Prevalence of hookworm infection is the highest in developing, tropical countries. As much as 740 million people contract this infection. Although a serious parasitic infection, it is easily treatable, and preventable too.
|Gross to know…
The Ancylostoma duodenale hookworm species possesses 2 pointed ventral teeth on each side which it uses to suck blood from its host. The Necator americanus, however, do not have teeth but rounded ventral cutting plates.
Human hookworm infection does not cause any prominent symptoms, and that is why about 70% of people suffer from the infection without knowing about it. Mostly, Ancylostoma duodenale and Necator americanus are the species of hookworms that cause the infection. Infection from Ancylostoma duodenale occurs solely through direct contact of the skin with soil contaminated with the parasitic larvae. Infection caused by Necator americanus, on the other hand, can occur through penetration and oral transmission as well.
They Live on Blood…
Hookworms are known as blood suckers as they ingest blood from the host’s intestinal walls and damage the mucosa. A N. americanus hookworm can feed on 0.03 mL of blood per day, and a A. duodenale, 0.02 mL. The ill effect which follows includes anemia, and loss of iron (and protein) in the gut. Hookworm infection is more severe in children as it might cause growth retardation.
Journey to the Small Intestine…
In developing nations of the tropics and sub tropics, given the unavailability of proper sanitary disposal system, most people defecate directly on grounds. When an infected person does that, the eggs are passed along with the feces. These eggs mature, hatch, and develop into infective larvae in 7-10 days. Upon contact, these larvae attach themselves to the skin, usually on the foot, and break the skin to penetrate it. Thereafter, using the bloodstream as the carrier, they migrate in the body until they enter the lungs. The larvae are then expelled from the lungs into the mouth through cough, and from there they finally make their way to their feeding ground – the small intestine. Here they latch on to the intestinal walls and start feeding on the blood. It takes a few weeks before the larvae mature into adults and start mating. Females can produce up to 30,000 eggs per day, which are excreted in the feces, and the cycle continues.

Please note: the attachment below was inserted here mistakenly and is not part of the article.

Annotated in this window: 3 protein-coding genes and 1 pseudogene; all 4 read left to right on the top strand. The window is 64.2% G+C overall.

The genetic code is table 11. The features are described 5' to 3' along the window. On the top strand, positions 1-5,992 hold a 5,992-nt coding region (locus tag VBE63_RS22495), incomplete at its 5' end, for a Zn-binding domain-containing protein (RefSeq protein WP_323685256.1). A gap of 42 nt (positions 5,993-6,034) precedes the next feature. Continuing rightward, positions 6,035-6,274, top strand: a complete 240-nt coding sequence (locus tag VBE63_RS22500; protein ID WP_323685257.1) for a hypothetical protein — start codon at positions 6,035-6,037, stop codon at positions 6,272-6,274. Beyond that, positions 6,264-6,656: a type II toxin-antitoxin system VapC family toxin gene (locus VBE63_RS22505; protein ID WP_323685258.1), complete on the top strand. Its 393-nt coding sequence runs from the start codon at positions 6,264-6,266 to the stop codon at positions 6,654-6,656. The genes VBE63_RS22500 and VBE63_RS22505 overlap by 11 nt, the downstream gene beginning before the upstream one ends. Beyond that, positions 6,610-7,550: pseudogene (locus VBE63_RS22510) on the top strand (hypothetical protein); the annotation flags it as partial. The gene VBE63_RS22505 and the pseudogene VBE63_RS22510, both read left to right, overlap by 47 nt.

There are no specific signs of hookworm infection in humans, particularly at the start of the infection. However, people who suffer from long-term infection tend to be thin, tired, and weak. Anemia may be associated with the symptoms which occur due to heavy infestation. Probable symptoms which might occur in an event where a person has been affected by a large number of larvae include:
• Abdominal discomfort
• Increased gas production
• Bloody sputum
• Loss of appetite
• Nausea and vomiting
• Black stools
• Eggs and blood in the stool
• Itchy rash (at the penetrated area; also called “ground itch”)
Medicines such as mebendazole or albendazole are recommended for the treatment as they help in killing adult hookworms. Pyrantel pamoate is another medicine which can be used in both humans as well as dogs, however, the dosages vary. Studies have revealed that a moderately small number of hookworms does not raise any concern, provided there is enough iron in the diet. Problems occur when these parasites start growing rapidly in the body.
The best defense against hookworm infection comprises measures such as avoiding direct skin contact with soil in areas where the infection is common, not using night soil as a form of fertilizer, and regularly deworming pets. Hookworm infection is usually not fatal, but it may be severe for infants and people who are already undernourished.
Disclaimer: The information provided in this article is solely for educating the reader. It is not intended to be a substitute for the advice of a medical expert.